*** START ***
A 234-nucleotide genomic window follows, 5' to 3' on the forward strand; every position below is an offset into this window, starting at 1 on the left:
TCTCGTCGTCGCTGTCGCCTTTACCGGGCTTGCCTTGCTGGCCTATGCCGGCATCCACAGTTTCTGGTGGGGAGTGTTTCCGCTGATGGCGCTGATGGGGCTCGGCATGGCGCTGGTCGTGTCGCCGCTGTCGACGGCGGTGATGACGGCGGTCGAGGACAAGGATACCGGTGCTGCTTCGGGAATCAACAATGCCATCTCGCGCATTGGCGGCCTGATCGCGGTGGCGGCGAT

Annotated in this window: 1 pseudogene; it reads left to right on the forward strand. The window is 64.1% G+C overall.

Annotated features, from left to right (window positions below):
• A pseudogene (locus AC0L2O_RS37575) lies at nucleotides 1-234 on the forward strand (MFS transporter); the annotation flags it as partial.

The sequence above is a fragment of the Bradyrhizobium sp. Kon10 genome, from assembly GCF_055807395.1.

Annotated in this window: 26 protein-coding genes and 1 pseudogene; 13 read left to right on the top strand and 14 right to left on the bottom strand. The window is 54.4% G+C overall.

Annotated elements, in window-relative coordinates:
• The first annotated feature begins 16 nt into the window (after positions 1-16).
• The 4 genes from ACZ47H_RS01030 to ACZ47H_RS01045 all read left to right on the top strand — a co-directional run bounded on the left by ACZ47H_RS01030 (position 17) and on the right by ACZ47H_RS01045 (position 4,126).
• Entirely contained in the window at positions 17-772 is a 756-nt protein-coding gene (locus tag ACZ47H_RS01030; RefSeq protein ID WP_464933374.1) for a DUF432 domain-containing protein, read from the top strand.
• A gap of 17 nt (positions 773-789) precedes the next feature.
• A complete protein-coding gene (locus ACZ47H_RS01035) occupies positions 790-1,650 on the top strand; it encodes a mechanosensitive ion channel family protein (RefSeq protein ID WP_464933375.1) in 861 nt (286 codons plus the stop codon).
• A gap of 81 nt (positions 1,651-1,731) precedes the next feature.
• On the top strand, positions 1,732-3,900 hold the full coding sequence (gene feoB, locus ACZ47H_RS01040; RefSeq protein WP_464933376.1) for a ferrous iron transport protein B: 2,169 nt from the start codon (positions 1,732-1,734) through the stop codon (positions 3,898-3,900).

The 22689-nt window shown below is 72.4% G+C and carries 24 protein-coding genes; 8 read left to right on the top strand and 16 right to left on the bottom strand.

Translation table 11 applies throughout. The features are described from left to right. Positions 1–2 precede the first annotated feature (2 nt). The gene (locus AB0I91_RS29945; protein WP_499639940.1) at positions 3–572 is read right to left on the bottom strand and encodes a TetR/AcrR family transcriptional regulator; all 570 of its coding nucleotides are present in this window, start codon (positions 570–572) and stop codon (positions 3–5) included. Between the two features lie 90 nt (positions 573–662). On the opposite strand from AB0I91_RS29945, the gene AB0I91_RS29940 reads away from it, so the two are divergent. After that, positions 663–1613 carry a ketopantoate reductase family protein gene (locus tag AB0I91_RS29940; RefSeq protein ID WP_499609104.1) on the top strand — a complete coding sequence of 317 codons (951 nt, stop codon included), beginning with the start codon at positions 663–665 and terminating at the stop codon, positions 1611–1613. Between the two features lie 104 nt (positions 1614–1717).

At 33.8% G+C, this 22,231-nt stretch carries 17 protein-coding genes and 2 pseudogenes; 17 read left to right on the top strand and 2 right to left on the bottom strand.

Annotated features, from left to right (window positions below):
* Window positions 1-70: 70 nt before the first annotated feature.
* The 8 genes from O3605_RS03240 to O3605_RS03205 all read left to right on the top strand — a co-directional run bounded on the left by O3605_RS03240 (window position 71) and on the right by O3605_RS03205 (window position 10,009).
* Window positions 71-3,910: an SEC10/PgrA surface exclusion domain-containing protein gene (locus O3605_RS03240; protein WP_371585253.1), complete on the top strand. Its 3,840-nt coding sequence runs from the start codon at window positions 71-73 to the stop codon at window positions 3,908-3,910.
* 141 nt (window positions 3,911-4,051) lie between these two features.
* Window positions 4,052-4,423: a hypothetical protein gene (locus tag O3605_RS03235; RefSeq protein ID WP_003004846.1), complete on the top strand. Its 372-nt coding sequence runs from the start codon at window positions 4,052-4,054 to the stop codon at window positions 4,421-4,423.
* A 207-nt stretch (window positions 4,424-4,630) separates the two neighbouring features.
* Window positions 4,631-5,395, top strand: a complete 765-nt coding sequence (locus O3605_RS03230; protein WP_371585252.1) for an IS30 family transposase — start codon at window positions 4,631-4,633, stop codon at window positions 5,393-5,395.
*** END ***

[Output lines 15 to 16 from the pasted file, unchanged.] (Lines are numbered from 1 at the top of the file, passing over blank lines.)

• On the top strand, positions 1,732-3,900 hold the full coding sequence (gene feoB, locus ACZ47H_RS01040; RefSeq protein WP_464933376.1) for a ferrous iron transport protein B: 2,169 nt from the start codon (positions 1,732-1,734) through the stop codon (positions 3,898-3,900).

The 22689-nt window shown below is 72.4% G+C and carries 24 protein-coding genes; 8 read left to right on the top strand and 16 right to left on the bottom strand.